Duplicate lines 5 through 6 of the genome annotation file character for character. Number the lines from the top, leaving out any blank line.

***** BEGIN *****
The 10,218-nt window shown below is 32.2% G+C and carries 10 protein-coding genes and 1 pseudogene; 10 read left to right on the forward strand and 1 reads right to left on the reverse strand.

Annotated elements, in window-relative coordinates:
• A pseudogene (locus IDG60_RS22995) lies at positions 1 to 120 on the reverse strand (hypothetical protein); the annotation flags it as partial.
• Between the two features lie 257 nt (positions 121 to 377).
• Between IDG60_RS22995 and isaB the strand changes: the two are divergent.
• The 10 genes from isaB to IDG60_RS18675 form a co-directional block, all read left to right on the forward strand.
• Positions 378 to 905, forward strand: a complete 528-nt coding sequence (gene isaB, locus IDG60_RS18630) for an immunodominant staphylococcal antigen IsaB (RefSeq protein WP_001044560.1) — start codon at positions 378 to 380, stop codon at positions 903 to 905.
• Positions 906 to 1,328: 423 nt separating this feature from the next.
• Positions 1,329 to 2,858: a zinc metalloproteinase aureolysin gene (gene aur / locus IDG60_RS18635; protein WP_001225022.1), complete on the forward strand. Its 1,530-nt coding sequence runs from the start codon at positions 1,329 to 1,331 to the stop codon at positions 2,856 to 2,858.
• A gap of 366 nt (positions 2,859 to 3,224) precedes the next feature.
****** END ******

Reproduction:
• Between IDG60_RS22995 and isaB the strand changes: the two are divergent.
• The 10 genes from isaB to IDG60_RS18675 form a co-directional block, all read left to right on the forward strand.